Children have more pressure on them than ever before. Between the effects of social media, bullying, educational pressures and social demands, many teens are being pushed to their emotional limits. With increased mental health issues being identified in young people, supporting this population has taken on increased importance. The city of Houston, Texas, has partnered with Baylor College of Medicine (Baylor) to meet these needs with an innovative program called Be-Well Be-Connected.
Be-Well Be-Connected, which targets students six to 17 years old, is set to launch in January 2020 by providing mental health resources in schools. Who the program is looking to reach? Per Dr. Laurel Williams, who’s heading up Be-Well-Be-Connected, the 3,500 Houston children — that’s one-in-seven — who are dealing with mental health problems.
Williams, an associate professor of psychiatry at Baylor and chief of psychiatry at Texas Children’s Hospital, tells Parentology the program will involve select school districts and provide different levels of support. Services will be made available to the child through Baylor and community resources.
“Screening of students will take place with parental consent,” Williams says. “The referral team can then help parents by connecting them with resources.”
In situations when a school identifies a student as being an urgent case, a telehealth appointment between the child and a mental health professional will assess their mental status.
The program will also allow for the identification of high needs youth who are suffering from bipolar disorder or first episode psychosis. “Support can then be provided through Baylor with home visits, allowing the young person to stay engaged in their community and in their schools,” Williams says. “The program will ensure the coordination of efforts. It is a patient and family-centered approach.”
Organizations Involved with Be-Well Be-Connected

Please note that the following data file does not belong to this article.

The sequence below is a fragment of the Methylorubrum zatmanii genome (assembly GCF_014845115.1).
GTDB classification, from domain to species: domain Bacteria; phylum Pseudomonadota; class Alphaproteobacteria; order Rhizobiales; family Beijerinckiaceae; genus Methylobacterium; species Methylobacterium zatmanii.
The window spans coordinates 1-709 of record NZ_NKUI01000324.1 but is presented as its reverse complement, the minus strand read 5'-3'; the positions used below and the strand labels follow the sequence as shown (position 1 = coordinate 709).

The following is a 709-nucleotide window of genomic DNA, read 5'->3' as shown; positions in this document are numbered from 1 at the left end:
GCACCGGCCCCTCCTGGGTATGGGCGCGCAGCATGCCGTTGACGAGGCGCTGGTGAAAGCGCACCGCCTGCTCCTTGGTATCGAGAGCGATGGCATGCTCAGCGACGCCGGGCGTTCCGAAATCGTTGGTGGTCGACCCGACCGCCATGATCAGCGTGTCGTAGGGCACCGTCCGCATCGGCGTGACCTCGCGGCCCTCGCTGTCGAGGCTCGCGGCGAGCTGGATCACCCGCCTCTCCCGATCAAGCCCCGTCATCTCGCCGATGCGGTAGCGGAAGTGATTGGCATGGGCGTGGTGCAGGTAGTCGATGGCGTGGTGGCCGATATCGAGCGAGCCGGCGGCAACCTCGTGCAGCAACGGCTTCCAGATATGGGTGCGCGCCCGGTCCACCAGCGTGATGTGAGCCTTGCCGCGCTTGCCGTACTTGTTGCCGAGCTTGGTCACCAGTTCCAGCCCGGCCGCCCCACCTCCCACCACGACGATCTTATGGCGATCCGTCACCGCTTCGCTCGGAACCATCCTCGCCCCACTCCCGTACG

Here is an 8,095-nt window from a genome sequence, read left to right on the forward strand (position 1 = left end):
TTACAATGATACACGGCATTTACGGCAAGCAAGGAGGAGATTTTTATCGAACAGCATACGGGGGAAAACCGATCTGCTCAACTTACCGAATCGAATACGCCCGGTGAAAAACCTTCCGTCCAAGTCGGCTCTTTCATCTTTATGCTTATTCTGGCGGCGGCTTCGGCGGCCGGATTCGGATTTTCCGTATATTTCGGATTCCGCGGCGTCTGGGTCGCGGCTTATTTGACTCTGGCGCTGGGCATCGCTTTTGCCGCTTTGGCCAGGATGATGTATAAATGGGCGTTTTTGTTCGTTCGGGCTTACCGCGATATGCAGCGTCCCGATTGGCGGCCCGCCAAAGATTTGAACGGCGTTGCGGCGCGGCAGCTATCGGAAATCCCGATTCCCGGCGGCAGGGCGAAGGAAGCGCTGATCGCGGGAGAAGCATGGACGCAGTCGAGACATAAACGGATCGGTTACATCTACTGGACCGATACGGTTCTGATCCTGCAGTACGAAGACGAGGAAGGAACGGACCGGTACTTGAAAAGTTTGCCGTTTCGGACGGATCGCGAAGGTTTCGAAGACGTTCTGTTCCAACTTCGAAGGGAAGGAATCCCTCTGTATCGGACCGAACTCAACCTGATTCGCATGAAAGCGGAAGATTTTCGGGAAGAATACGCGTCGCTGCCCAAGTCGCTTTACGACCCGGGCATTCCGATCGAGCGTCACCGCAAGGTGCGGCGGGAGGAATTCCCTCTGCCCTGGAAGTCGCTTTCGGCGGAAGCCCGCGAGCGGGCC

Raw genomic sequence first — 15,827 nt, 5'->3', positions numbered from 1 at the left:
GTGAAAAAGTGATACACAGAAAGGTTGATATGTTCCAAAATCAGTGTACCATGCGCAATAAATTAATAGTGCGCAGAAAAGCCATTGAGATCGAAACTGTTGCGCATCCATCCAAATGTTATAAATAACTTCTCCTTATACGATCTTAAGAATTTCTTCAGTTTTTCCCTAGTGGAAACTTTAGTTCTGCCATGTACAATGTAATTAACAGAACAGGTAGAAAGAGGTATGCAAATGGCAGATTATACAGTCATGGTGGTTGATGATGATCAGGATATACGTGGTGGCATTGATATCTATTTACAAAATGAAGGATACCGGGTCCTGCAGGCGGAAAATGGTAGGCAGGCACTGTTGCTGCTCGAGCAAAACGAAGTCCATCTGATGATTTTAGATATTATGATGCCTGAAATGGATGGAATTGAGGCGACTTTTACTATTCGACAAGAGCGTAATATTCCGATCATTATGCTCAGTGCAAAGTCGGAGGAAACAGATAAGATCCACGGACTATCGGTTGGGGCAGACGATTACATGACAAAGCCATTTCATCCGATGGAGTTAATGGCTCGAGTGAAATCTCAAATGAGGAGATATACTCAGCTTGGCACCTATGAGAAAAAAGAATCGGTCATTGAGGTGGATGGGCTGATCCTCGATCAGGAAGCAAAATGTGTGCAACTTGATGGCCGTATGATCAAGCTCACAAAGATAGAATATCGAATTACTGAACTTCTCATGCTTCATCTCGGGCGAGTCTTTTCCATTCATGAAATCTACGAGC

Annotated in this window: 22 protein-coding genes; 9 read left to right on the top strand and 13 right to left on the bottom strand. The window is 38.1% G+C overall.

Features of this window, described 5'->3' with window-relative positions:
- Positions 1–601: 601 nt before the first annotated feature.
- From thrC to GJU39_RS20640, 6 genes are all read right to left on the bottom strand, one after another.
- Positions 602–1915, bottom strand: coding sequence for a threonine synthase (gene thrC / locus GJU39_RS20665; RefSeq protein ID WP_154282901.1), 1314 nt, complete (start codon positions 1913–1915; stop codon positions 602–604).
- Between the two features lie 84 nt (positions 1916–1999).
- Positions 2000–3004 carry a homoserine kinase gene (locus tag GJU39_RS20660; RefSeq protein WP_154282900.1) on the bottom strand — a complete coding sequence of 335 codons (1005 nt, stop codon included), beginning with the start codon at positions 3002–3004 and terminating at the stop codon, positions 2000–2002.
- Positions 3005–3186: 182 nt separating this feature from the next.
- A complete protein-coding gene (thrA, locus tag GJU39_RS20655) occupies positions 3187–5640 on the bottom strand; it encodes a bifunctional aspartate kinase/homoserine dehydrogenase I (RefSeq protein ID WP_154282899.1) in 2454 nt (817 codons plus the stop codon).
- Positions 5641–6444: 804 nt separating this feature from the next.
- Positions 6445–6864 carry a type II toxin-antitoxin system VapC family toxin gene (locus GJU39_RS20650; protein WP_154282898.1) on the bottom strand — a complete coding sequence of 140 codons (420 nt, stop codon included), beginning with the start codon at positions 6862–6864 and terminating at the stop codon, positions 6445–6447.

Be-Well Be-Connected is helping fulfill the mission of the Texas Child Mental Health Care Consortium (TCMHCC), which was established through legislation in the Texas state Senate earlier this year. A $4 million, four-year grant was awarded to the city by the US Substance Abuse and Mental Health Services Administration (SAMHSA). Williams said Be-Well Be-Connected will be promoted through various channels, including team members of the schools and the PTA.
Other important duties of the TCMHCC include developing of a telehealth program to assist school districts with identification of mental health care needs and accessing services, expanding a Community Psychiatry Workforce through Funding of full-time psychiatrists who will serve as academic medical directors at community mental health providers, and supervising new resident rotations at those facilities, as well as funding child and adolescent psychiatry fellowships.
The grant is managed by the City Mayor’s Office of Education. Mayor Sylvester Turner was quoted on Innovation Map as saying, “I created the Office of Education to support school districts in Houston because they are doing the essential work of guaranteeing that our next generation of adults is educated and ready for the future.”
Turner continued, “The grant validates our efforts and, more importantly, will provide care on the frontlines of a key health issue involving young people.”